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In the Loop

Clash of the Titans

It's an aphorism in power centers like New York and L.A., and wherever Survivor
is played: "It's not personal, it's business." But with NBC chief Jeff Zucker and CBS head Leslie Moonves, it's personal.

And last January, Donald Trump joined the fray. He called Moonves "the most highly overrated person in television" during NBC's winter press tour. Then he endured his share of potshots during CBS's sales presentation.

The fierceness of the Moonves- Trump rivalry was in full bloom at last week's upfront in New York. During NBC's presentation, one taped skit had Trump assigning three NBC saleswomen the task of kidnapping Moonves (played by an actor) and luring him into submission by screaming, "Les, there's a reporter who wants to put your name in the paper!"

For his part, Moonves showed a clip of a Dave Letterman game called "Trump or Monkey." People are shown photos that are blacked-out, except for a small tuft of hair and asked to pick which is Trump and which is a monkey.

When the lobs weren't personal, they were professional. Zucker gleefully said when the NBC-Universal merger was completed [B&C,
May 17] that Viacom doesn't have to worry about integrating its cable nets with CBS. "Most of their cable viewers are still in school, and most of the TV viewers are in nursing homes."

Moonves targeted Zucker in turn. A Beatles cover band sang (to the tune of "A Day in the Life"): "I read the trades today-hoo boy!/Jeff Zucker said some of his programs "sucked."/ Forgive me, I just have to ask/If these shows made him yawn/ What in Heaven's name made him decide/to put the damn things on?/We'd love to turn them off."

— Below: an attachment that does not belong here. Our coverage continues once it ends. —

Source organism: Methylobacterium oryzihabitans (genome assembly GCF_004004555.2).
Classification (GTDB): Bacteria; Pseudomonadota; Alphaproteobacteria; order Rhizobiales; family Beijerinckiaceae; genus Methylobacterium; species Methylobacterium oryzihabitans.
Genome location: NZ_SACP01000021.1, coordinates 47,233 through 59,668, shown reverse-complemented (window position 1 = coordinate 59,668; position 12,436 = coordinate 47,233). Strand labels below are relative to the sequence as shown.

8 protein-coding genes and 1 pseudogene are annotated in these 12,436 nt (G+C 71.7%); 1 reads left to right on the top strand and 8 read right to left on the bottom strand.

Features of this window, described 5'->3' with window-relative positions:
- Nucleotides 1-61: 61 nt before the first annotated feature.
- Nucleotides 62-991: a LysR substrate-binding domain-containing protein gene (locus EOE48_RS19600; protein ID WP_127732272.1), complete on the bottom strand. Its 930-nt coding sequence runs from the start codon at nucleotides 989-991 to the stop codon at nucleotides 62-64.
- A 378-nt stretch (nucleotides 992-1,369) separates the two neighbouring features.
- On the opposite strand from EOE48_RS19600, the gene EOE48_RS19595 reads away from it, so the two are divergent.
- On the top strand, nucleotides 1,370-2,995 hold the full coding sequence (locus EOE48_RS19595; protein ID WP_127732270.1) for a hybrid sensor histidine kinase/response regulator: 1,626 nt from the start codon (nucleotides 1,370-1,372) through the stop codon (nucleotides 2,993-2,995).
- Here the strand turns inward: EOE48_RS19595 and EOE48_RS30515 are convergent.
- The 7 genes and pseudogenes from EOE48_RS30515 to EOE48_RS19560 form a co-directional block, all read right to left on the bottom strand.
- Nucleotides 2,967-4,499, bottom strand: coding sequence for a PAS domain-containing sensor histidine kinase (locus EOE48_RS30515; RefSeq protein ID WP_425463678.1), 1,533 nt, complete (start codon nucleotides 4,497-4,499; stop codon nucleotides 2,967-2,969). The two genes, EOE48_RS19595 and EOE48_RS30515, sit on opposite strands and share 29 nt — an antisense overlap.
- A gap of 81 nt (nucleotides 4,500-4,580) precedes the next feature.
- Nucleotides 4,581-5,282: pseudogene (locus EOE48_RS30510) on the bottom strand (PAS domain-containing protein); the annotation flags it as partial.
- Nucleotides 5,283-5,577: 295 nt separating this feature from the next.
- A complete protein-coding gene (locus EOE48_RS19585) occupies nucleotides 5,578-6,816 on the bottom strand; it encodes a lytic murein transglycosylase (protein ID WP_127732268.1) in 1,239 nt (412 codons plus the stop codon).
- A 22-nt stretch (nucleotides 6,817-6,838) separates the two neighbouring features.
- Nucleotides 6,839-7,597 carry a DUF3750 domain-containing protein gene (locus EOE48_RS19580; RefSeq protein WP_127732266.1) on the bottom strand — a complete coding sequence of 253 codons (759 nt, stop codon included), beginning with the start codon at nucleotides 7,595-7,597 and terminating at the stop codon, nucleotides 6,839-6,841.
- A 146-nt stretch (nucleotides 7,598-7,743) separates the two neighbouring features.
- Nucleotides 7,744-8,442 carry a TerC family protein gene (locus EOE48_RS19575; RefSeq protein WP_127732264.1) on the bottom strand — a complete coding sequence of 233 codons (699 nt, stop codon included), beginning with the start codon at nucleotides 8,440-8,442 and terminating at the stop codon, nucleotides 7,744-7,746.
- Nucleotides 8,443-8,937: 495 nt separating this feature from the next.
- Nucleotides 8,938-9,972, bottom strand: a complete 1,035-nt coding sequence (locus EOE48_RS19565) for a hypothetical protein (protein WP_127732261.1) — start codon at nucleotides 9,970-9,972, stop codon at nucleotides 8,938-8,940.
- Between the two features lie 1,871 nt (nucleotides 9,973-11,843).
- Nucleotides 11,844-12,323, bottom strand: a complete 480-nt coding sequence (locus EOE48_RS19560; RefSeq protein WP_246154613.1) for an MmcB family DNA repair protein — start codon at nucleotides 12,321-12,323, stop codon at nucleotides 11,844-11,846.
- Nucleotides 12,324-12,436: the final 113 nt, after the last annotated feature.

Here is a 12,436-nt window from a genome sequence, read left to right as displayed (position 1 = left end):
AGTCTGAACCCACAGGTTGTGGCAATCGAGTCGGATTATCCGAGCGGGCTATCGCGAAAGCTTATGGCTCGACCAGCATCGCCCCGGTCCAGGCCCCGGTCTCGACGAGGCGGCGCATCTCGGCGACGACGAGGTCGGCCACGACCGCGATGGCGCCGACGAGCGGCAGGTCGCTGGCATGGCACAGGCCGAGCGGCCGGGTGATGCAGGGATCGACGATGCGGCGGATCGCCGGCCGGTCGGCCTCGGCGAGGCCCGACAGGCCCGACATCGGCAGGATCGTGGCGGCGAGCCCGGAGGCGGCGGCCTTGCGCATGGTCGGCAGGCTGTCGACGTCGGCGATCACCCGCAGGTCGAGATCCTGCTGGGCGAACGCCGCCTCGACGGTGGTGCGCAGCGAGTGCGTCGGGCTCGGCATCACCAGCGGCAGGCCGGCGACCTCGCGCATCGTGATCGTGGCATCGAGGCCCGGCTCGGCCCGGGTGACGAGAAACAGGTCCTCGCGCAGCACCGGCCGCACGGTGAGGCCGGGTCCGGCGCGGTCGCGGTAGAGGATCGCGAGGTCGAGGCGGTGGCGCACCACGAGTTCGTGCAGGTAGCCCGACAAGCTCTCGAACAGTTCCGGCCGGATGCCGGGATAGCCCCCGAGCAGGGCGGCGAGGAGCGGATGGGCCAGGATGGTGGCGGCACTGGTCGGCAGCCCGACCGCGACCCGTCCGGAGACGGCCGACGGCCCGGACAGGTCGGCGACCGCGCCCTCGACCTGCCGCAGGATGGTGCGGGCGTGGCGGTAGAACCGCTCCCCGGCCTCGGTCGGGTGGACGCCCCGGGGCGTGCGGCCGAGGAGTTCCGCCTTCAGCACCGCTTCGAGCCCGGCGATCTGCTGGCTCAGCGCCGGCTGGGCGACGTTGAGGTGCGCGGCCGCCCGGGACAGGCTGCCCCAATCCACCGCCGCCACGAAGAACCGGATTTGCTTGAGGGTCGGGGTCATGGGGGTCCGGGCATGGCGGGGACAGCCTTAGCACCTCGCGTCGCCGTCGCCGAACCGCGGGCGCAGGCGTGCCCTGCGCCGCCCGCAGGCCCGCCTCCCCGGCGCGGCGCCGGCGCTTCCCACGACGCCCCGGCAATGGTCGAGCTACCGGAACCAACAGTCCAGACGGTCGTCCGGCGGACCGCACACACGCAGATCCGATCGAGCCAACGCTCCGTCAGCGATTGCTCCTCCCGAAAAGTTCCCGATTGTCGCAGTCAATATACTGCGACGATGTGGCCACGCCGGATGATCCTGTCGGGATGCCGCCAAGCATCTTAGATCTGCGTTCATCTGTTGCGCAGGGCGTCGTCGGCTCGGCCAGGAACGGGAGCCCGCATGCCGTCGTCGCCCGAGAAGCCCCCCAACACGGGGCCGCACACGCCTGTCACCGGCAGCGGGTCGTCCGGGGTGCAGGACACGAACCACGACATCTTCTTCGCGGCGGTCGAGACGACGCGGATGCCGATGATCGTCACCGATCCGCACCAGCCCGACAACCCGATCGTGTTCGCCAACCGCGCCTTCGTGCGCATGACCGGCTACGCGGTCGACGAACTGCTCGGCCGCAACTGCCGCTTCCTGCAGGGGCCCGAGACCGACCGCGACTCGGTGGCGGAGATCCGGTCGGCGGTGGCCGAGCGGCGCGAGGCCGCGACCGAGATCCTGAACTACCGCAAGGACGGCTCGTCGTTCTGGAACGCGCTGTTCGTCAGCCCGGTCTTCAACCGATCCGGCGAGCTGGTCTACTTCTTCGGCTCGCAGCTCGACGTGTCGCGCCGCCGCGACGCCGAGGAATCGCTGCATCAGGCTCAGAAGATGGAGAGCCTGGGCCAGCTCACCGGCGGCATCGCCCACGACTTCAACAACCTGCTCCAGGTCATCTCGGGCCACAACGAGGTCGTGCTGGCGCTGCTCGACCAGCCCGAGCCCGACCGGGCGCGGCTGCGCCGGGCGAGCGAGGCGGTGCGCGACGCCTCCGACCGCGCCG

The funniest dig was the ad lampooning "NBC's quality TV" with clips of Fear Factor's most stomach-turning moments. Afterward, Moonves intoned: "Product placement, anyone?"

Rock on

CBS CEO Leslie Moonves promised a "big surprise" at the end of the CBS upfront, and The Who's three-song set didn't disappoint. Then, the big question made the rounds at the Tavern on the Green party: How much did that cost? Answer: No cash changed hands. Insiders say the rock stars are so pleased with the exposure (and the license fees) that CBS's CSI
franchise has given them ("Who Are You?" is the theme song to CSI; "Won't Get Fooled Again" leads into CSI: Miami), they agreed to play for travel costs and other benefits. It didn't hurt that the set fit neatly into the group's schedule: The Who plays Madison Square Garden this week.

Just the Facts

NBC's Jeff Zucker is on an honesty jag. In his enthusiasm for the network's new Thursday-night lineup, he acknowledged he's oversold the quality of past Must-See TV. "I've given you a bunch of crap on Thursday night," Zucker admits. "This is an honest recognition that this Thursday night is stronger than we've been in a long, long time."

Another moment of candor was accidental. With reality show Average Joe moving from 10 p.m. ET to the supposedly family-friendly 8 p.m. slot, Zucker was asked if the show faces any content issues. "There were no content issues with Average Joe. It was a content-free program." Amid the laughter, Zucker quickly amended: "Issue-free."

Missing in Action

When CBS announced that 48 Hours Mysteries
would return next fall, it didn't say the show would be sans Leslie Stahl as anchor. When the newsmag begins its 18th season, it will be anchorless. "We wanted the show to be structured less like a traditional newsmagazine," says Executive Producer Susan Zirinsky. "It's one way we stand out from the pack."

CBS News insiders say Stahl isn't happy that her 48 Hours gig is gone, although her 60 Minutes status is secure. Zirinsky, who handpicked Stahl, wants her to continue to contribute to the show. "Leslie is great," says Zirinsky. "I hope there are things we can do together."